Since the graduation ceremony at the end of November, five out of six of our apprentices are working full-time, and the sixth is currently working towards his GED. We couldn’t be more proud of these Free Minds brothers and the 28 other apprentices who graduated from the program in 2015. As we come to the close of one year, we are looking forward to the continued success of the Free Minds Job Readiness and Life Skills Apprenticeship in 2016!
Sharing the Untold Story
In early December, Congresswoman Eleanor Holmes Norton hosted a roundtable to examine ways to ensure assistance for returning citizens to DC as they transition back to society. Doug, who had just completed the Free Minds Apprenticeship, attended the meeting and spoke about his own experience coming home from prison in October. Although he was initially nervous to speak to the crowd, he got a round of applause after he talked! We are grateful for these opportunities for our members to share their untold stories of firsthand experience.
The Power of Art
The same week, Free Minds attended an event at the Public Welfare Foundation in DC called Creating Justice: The Transformative Power of the Arts in Advancing Justice Reform. An evening of visual art, performances, and discussion about the transformative power of the arts in advancing a new vision of justice, the event featured several speakers, artists, performers, and advocates who are leading campaigns across the country to transform the criminal and juvenile justice systems in the United States. The performances included a poetry reading by Free Minds member Malik. A graduate of our September apprenticeship, Malik read a piece from our most recent literary journal, The Untold Story of the Real Me: Young Voices from Prison.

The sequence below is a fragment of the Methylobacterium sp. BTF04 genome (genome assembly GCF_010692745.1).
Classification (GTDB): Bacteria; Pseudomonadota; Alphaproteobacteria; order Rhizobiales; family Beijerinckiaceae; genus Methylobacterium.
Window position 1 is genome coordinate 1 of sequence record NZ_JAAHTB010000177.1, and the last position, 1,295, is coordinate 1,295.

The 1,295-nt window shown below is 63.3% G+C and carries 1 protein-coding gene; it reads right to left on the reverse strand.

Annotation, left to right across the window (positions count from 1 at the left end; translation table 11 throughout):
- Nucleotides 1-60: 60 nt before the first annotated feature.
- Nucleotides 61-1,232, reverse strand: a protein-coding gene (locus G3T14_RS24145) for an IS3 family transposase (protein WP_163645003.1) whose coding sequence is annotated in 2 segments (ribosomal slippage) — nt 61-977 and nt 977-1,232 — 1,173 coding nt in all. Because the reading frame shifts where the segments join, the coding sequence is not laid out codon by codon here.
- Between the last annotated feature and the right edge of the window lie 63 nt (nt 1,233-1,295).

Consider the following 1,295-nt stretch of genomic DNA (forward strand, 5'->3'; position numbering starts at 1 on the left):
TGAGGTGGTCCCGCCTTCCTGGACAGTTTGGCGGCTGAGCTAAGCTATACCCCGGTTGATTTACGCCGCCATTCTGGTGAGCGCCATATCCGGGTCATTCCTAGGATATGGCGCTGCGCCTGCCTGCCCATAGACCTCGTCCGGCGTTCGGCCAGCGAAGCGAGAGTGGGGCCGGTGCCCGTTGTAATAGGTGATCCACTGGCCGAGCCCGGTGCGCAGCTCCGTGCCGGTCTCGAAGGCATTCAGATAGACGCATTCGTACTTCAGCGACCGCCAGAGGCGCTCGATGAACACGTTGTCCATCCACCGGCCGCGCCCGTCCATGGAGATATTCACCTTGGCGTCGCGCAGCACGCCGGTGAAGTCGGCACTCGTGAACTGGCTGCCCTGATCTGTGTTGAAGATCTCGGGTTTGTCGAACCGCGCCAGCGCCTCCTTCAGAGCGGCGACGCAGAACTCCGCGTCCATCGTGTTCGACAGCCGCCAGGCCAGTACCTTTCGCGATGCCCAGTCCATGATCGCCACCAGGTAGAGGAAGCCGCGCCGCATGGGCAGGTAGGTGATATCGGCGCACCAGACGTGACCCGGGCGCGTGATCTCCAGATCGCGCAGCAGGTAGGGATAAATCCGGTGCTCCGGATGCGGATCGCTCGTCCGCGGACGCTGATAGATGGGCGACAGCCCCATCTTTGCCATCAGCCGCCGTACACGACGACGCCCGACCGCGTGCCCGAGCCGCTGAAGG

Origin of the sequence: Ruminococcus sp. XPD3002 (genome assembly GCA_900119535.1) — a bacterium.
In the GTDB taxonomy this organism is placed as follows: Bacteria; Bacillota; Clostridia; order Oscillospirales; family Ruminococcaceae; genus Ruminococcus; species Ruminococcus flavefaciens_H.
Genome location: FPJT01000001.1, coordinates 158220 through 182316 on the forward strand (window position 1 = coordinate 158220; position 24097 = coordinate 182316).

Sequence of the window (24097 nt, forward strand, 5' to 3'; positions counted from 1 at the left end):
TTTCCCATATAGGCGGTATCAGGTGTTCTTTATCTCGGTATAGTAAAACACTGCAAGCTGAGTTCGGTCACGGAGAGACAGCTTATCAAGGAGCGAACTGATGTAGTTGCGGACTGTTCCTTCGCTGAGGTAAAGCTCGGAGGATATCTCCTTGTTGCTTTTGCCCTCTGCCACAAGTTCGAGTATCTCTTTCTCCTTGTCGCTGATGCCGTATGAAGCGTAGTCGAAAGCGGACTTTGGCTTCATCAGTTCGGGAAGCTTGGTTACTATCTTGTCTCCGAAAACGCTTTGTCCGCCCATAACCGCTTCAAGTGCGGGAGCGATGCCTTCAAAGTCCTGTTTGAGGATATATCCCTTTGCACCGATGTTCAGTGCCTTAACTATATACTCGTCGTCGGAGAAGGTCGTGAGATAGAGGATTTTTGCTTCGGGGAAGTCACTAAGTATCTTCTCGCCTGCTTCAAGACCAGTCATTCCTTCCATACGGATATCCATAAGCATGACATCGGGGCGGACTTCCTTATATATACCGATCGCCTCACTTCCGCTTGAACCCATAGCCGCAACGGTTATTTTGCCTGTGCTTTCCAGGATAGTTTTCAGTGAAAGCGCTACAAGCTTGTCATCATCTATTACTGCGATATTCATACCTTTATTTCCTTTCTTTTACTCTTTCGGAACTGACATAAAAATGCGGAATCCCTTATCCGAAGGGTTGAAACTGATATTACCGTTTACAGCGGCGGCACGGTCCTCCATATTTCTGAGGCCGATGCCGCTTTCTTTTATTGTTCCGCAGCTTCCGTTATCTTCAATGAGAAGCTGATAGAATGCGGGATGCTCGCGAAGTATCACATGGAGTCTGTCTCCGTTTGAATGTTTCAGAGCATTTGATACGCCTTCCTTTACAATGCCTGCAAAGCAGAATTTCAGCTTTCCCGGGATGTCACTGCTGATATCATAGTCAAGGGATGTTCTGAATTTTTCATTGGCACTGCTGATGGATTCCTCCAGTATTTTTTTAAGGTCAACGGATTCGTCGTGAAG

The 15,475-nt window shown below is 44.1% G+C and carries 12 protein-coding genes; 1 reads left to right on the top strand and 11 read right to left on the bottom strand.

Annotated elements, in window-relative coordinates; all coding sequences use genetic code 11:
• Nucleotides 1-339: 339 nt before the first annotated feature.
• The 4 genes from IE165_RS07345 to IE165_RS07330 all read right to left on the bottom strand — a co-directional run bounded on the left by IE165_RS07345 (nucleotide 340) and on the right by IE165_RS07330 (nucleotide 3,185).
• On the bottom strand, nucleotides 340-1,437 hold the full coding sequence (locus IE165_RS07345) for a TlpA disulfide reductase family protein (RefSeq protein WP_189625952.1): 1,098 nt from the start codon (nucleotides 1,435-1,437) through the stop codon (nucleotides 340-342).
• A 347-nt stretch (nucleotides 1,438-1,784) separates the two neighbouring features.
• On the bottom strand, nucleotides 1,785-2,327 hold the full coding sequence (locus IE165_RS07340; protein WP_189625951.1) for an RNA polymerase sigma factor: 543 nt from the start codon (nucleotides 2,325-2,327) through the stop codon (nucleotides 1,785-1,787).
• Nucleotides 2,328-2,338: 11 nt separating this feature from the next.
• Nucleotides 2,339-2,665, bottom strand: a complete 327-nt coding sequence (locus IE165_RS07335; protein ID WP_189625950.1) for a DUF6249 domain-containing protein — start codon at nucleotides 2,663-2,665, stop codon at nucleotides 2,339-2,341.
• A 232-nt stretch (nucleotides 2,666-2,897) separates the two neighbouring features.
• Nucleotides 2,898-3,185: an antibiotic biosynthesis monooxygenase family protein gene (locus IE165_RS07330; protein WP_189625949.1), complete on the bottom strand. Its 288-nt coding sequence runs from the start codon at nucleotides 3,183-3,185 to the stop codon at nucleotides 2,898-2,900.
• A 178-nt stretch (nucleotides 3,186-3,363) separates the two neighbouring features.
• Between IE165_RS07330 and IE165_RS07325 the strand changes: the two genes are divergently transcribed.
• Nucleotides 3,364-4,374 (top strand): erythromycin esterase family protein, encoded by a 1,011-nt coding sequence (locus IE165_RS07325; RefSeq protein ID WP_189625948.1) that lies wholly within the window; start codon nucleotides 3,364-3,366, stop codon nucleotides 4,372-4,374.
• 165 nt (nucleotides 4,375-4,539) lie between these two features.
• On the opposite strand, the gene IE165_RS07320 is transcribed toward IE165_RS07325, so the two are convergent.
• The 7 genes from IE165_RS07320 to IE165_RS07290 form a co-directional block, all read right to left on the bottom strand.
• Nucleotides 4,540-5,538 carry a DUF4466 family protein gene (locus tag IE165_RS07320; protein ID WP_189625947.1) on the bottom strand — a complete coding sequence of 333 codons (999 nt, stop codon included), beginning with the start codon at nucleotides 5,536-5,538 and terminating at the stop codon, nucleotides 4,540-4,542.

The Reason for the Season
Later on in December, Free Minds participated in an Alternative Gift Fair in Takoma Park, Maryland. Instead of selling products, Free Minds joined 15 other local nonprofits to speak about our mission to community members looking for alternatives to the heightened materialism that often accompanies the holiday season. Free Minds Poet Ambassadors Juan and Phil spoke with dozens of people throughout the afternoon, sharing the impact of Free Minds on their lives and the lifeline poetry and creative writing can provide for incarcerated men and women. Community members had the opportunity to partner with us in our 10,000 Journals for Hope Campaign, in which we are raising the funds to send 10,000 literary journals to youth in solitary confinement, juvenile detention centers, and schools across the country (#10000JournalsForHope). Click here for more ways to get involved with the campaign.